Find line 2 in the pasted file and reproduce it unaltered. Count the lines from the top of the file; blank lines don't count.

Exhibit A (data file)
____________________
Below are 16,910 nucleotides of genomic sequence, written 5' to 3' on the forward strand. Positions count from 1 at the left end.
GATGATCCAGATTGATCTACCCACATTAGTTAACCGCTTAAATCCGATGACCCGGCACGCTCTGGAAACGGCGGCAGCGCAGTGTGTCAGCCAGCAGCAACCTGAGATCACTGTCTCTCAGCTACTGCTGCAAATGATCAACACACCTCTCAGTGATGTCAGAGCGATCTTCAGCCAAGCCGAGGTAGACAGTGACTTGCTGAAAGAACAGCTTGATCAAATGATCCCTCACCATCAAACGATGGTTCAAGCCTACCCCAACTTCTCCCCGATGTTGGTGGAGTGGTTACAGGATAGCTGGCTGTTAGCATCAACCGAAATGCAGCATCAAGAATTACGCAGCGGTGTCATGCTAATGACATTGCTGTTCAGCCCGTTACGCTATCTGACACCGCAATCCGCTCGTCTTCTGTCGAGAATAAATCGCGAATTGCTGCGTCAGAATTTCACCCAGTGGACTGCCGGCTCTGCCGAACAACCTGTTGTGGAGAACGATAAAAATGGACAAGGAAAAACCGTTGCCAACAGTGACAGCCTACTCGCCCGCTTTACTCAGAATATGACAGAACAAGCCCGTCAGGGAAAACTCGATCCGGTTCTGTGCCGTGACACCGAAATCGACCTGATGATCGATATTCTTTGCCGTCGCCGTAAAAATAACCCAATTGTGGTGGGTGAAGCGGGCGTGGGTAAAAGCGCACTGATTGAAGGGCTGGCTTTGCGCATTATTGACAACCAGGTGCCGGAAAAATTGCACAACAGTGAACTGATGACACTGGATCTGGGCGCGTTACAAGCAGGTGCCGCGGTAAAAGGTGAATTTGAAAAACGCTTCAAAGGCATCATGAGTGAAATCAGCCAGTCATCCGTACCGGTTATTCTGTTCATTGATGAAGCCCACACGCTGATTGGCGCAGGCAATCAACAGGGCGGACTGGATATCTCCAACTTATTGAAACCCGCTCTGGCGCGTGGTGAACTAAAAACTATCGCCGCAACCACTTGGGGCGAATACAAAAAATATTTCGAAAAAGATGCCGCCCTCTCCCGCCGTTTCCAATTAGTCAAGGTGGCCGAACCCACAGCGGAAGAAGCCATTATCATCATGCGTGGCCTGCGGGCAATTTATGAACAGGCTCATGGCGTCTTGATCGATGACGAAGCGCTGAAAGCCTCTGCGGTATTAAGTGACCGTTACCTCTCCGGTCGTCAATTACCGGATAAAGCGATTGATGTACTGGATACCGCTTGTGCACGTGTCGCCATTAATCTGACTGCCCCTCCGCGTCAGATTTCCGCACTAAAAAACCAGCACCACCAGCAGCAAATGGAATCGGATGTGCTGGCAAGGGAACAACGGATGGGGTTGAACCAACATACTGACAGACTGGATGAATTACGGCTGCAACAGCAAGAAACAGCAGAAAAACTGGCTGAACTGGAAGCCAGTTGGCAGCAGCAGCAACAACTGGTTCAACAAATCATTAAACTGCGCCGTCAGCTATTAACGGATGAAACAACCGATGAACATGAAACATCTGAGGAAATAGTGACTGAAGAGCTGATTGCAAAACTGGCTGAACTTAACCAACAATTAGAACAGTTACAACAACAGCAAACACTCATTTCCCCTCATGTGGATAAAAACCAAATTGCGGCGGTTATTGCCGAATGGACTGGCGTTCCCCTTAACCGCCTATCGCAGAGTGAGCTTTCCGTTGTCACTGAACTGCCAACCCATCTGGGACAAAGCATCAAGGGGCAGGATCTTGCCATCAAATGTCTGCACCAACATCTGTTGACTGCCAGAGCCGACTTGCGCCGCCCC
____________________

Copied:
GATGATCCAGATTGATCTACCCACATTAGTTAACCGCTTAAATCCGATGACCCGGCACGCTCTGGAAACGGCGGCAGCGCAGTGTGTCAGCCAGCAGCAACCTGAGATCACTGTCTCTCAGCTACTGCTGCAAATGATCAACACACCTCTCAGTGATGTCAGAGCGATCTTCAGCCAAGCCGAGGTAGACAGTGACTTGCTGAAAGAACAGCTTGATCAAATGATCCCTCACCATCAAACGATGGTTCAAGCCTACCCCAACTTCTCCCCGATGTTGGTGGAGTGGTTACAGGATAGCTGGCTGTTAGCATCAACCGAAATGCAGCATCAAGAATTACGCAGCGGTGTCATGCTAATGACATTGCTGTTCAGCCCGTTACGCTATCTGACACCGCAATCCGCTCGTCTTCTGTCGAGAATAAATCGCGAATTGCTGCGTCAGAATTTCACCCAGTGGACTGCCGGCTCTGCCGAACAACCTGTTGTGGAGAACGATAAAAATGGACAAGGAAAAACCGTTGCCAACAGTGACAGCCTACTCGCCCGCTTTACTCAGAATATGACAGAACAAGCCCGTCAGGGAAAACTCGATCCGGTTCTGTGCCGTGACACCGAAATCGACCTGATGATCGATATTCTTTGCCGTCGCCGTAAAAATAACCCAATTGTGGTGGGTGAAGCGGGCGTGGGTAAAAGCGCACTGATTGAAGGGCTGGCTTTGCGCATTATTGACAACCAGGTGCCGGAAAAATTGCACAACAGTGAACTGATGACACTGGATCTGGGCGCGTTACAAGCAGGTGCCGCGGTAAAAGGTGAATTTGAAAAACGCTTCAAAGGCATCATGAGTGAAATCAGCCAGTCATCCGTACCGGTTATTCTGTTCATTGATGAAGCCCACACGCTGATTGGCGCAGGCAATCAACAGGGCGGACTGGATATCTCCAACTTATTGAAACCCGCTCTGGCGCGTGGTGAACTAAAAACTATCGCCGCAACCACTTGGGGCGAATACAAAAAATATTTCGAAAAAGATGCCGCCCTCTCCCGCCGTTTCCAATTAGTCAAGGTGGCCGAACCCACAGCGGAAGAAGCCATTATCATCATGCGTGGCCTGCGGGCAATTTATGAACAGGCTCATGGCGTCTTGATCGATGACGAAGCGCTGAAAGCCTCTGCGGTATTAAGTGACCGTTACCTCTCCGGTCGTCAATTACCGGATAAAGCGATTGATGTACTGGATACCGCTTGTGCACGTGTCGCCATTAATCTGACTGCCCCTCCGCGTCAGATTTCCGCACTAAAAAACCAGCACCACCAGCAGCAAATGGAATCGGATGTGCTGGCAAGGGAACAACGGATGGGGTTGAACCAACATACTGACAGACTGGATGAATTACGGCTGCAACAGCAAGAAACAGCAGAAAAACTGGCTGAACTGGAAGCCAGTTGGCAGCAGCAGCAACAACTGGTTCAACAAATCATTAAACTGCGCCGTCAGCTATTAACGGATGAAACAACCGATGAACATGAAACATCTGAGGAAATAGTGACTGAAGAGCTGATTGCAAAACTGGCTGAACTTAACCAACAATTAGAACAGTTACAACAACAGCAAACACTCATTTCCCCTCATGTGGATAAAAACCAAATTGCGGCGGTTATTGCCGAATGGACTGGCGTTCCCCTTAACCGCCTATCGCAGAGTGAGCTTTCCGTTGTCACTGAACTGCCAACCCATCTGGGACAAAGCATCAAGGGGCAGGATCTTGCCATCAAATGTCTGCACCAACATCTGTTGACTGCCAGAGCCGACTTGCGCCGCCCC